Following up on a previous post, here’s one additional example of things human rights defenders normally reject but still feel forced to accept as the better one of two terrible options: in some cases, life in prison seems to be better than freedom.
Life goes on for inmates … They adapt to prison. They are able to acquire privileges through good behavior. They enjoy recreational opportunities, a social life, and family visits. They receive food, shelter, and medical care at state expense. By contrast, research on life after even relatively short stays in prison suggests that ex-inmates typically face extraordinary, long-term challenges to reintegration and a return to the level of well-being they enjoyed before prison. … [A] study [finds] that black men survive longer inside prison than outside it. (source, source, source)
None of this means that it’s good to keep people in prison – and yet, given our failure to guarantee human rights for minorities, ex-inmates and poor people, being in prison does have certain advantages. This should go some way to explaining this bizarre story:
Unemployed and without health insurance, [a] man in North Carolina has himself arrested in order to receive treatment. … It was not perhaps the most obvious way of getting a bad back, arthritis and a dodgy foot seen to. But if you’re unemployed in North Carolina with no health insurance, there is no obvious way.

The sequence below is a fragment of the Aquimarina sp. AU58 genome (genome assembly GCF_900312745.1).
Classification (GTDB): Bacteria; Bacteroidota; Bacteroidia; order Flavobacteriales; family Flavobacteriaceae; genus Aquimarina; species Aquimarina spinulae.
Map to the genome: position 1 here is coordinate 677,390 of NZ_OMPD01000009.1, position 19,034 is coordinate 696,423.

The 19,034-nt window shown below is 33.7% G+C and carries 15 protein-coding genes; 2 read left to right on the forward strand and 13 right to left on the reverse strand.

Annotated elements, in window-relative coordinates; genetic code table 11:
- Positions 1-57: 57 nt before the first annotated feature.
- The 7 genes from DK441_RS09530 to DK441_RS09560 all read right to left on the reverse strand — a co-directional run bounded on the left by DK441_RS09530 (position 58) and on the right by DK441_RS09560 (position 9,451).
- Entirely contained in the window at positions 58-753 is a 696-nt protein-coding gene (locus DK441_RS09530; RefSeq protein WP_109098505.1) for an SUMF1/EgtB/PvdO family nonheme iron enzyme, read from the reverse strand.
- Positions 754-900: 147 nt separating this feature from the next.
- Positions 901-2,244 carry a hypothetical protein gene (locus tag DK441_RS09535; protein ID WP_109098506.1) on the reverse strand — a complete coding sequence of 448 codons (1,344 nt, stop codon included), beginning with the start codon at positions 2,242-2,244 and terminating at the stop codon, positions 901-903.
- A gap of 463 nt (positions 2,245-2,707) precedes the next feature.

So on 9 June James Verone left his Gastonia home, took a ride to a bank and carried out a robbery. Well, sort of.
What he did was hand the clerk a note that said: “This is a bank robbery, please only give me one dollar.” Then, as he later told the local NBC news station, he calmly sat in the corner of the bank having told the clerk: “I’ll be sitting right over there in the chair waiting for the police.” …
He told the paper he had lost his job after 17 years as a Coca-Cola delivery man, and with it his health insurance. He was in increasing pain from slipped discs, arthritic joints, a gammy foot and a growth on his chest.
Since being in the jail he has attained his goal: he has been seen by nurses and an appointment with a doctor is booked. (source)
It’s a sorry state of affairs that people want to be in prison because being in prison is better than their life outside.